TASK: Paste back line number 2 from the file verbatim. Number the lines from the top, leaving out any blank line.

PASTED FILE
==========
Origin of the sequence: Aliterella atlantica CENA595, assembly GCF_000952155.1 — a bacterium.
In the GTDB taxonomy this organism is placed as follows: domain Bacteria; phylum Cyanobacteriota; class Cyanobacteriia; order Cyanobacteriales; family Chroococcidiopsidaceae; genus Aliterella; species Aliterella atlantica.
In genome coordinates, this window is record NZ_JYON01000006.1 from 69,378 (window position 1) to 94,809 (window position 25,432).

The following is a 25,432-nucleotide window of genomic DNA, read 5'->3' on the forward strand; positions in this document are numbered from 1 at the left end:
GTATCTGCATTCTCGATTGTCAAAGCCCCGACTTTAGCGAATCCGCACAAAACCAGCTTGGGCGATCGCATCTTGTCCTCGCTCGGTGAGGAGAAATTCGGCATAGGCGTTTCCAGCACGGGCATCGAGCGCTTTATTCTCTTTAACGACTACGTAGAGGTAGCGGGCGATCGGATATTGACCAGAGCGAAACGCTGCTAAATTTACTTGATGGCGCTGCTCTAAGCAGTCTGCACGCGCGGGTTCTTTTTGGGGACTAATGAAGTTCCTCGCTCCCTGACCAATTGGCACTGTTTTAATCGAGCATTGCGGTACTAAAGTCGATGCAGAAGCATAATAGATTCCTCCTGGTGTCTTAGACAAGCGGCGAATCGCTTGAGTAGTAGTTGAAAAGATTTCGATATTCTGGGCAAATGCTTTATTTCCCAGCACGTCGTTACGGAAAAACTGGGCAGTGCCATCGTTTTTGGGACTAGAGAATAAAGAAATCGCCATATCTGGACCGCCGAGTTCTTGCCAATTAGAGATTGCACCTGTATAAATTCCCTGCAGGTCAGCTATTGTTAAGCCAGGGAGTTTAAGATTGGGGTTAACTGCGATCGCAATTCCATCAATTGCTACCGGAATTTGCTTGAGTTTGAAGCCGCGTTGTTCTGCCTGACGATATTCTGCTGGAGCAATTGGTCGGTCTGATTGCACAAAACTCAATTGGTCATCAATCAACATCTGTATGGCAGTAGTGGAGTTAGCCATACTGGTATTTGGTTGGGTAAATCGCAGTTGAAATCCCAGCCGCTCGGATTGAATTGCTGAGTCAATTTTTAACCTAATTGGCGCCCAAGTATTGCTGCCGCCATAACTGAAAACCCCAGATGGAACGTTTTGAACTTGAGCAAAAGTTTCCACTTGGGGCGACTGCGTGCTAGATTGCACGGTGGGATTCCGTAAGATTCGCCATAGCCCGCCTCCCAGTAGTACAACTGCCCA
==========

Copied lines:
In the GTDB taxonomy this organism is placed as follows: domain Bacteria; phylum Cyanobacteriota; class Cyanobacteriia; order Cyanobacteriales; family Chroococcidiopsidaceae; genus Aliterella; species Aliterella atlantica.